This year I am teaching a class on biblical astronomy at school I use a computer program called Stellarium. This week, as I was showing my class a section of the sky in the daytime on my computer screen, I wanted to show them the constellations that we couldn't see because of the sunlight. I used the option allowing to take out the atmosphere, and pronto-presto, we could the constellation of Pisces with all its friends in the sky. I then asked the students,
“If I turn on a lamp in the room, the closer I come to its light the better I see. If I light a fire, the closer I come to the flames the hotter I get. Why is it then that the higher I would go in space, the darker and colder it gets even though I am closer to the sun?
I will not tell their biology teacher but these teenagers were all dumbfounded at the obvious observation. I then explained to them that light itself is invisible, and that it needs something to reflect on in order for us to benefit from its effects; in this case, the atmosphere. I pointed out to them that it is the same thing with the heat of the sun; that it needs some sort of surface to heat up for us to feel its warmth, in this case also the atmosphere. As we go up in space, both the warmable surfaces as well as the atmosphere lessen so it gets colder. When we get out of the atmosphere, it is unbearably cold.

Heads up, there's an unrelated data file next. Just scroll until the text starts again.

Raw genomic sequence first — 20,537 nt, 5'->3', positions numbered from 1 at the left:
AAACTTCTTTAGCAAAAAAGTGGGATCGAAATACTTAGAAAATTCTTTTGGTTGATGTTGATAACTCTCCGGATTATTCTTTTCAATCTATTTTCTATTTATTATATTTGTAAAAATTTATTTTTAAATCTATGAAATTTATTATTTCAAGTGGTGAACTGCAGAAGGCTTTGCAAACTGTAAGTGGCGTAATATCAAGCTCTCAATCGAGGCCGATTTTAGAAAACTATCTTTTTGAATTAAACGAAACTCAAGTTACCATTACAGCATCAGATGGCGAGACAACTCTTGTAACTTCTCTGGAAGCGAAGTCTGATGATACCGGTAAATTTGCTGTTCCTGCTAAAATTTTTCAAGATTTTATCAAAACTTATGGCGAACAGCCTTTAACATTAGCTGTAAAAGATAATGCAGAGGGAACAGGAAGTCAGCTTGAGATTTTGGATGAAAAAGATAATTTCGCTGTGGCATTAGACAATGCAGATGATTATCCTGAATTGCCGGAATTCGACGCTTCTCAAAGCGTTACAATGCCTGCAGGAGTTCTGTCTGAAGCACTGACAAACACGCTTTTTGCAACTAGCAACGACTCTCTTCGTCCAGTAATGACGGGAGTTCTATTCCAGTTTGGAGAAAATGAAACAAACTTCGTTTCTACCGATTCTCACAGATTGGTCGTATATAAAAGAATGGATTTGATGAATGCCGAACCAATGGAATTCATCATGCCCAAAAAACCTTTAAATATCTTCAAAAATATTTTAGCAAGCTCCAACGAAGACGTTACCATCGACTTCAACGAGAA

Then I told them, “It is the same with God. He is invisible and and people cannot feel Him except through the things that reflect His light and warmth: you and me!
And how do we reflect his light and warmth so people can see him? Through acts of love, care, kindness, and mostly living the way he wants to.
If you appreciate these articles, support their upcoming publication in a book called, "REFLECTIONS OF A FIRE CHAPLAIN"